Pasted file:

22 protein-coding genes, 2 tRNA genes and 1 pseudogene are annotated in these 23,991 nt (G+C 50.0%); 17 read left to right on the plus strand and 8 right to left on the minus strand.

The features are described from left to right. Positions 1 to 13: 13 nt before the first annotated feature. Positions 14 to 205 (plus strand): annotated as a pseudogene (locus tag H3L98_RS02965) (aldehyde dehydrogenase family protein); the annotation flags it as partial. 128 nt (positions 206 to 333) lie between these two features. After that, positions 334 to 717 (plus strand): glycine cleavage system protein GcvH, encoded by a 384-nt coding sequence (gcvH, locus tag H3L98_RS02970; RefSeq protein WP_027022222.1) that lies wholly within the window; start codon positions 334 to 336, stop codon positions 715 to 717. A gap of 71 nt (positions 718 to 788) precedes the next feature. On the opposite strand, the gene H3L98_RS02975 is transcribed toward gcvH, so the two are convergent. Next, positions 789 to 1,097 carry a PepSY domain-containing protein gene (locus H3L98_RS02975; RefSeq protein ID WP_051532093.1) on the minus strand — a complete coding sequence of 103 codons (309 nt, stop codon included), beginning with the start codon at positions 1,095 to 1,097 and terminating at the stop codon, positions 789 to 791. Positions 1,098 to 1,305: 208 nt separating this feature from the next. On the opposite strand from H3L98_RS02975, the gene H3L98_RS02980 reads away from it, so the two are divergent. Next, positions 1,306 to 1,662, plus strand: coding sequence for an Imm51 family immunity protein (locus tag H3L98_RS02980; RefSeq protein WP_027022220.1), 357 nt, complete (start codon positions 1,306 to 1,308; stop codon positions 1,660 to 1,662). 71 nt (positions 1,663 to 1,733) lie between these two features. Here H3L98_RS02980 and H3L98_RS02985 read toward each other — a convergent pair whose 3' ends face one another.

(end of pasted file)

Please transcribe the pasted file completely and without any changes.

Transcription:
22 protein-coding genes, 2 tRNA genes and 1 pseudogene are annotated in these 23,991 nt (G+C 50.0%); 17 read left to right on the plus strand and 8 right to left on the minus strand.

The features are described from left to right. Positions 1 to 13: 13 nt before the first annotated feature. Positions 14 to 205 (plus strand): annotated as a pseudogene (locus tag H3L98_RS02965) (aldehyde dehydrogenase family protein); the annotation flags it as partial. 128 nt (positions 206 to 333) lie between these two features. After that, positions 334 to 717 (plus strand): glycine cleavage system protein GcvH, encoded by a 384-nt coding sequence (gcvH, locus tag H3L98_RS02970; RefSeq protein WP_027022222.1) that lies wholly within the window; start codon positions 334 to 336, stop codon positions 715 to 717. A gap of 71 nt (positions 718 to 788) precedes the next feature. On the opposite strand, the gene H3L98_RS02975 is transcribed toward gcvH, so the two are convergent. Next, positions 789 to 1,097 carry a PepSY domain-containing protein gene (locus H3L98_RS02975; RefSeq protein ID WP_051532093.1) on the minus strand — a complete coding sequence of 103 codons (309 nt, stop codon included), beginning with the start codon at positions 1,095 to 1,097 and terminating at the stop codon, positions 789 to 791. Positions 1,098 to 1,305: 208 nt separating this feature from the next. On the opposite strand from H3L98_RS02975, the gene H3L98_RS02980 reads away from it, so the two are divergent. Next, positions 1,306 to 1,662, plus strand: coding sequence for an Imm51 family immunity protein (locus tag H3L98_RS02980; RefSeq protein WP_027022220.1), 357 nt, complete (start codon positions 1,306 to 1,308; stop codon positions 1,660 to 1,662). 71 nt (positions 1,663 to 1,733) lie between these two features. Here H3L98_RS02980 and H3L98_RS02985 read toward each other — a convergent pair whose 3' ends face one another.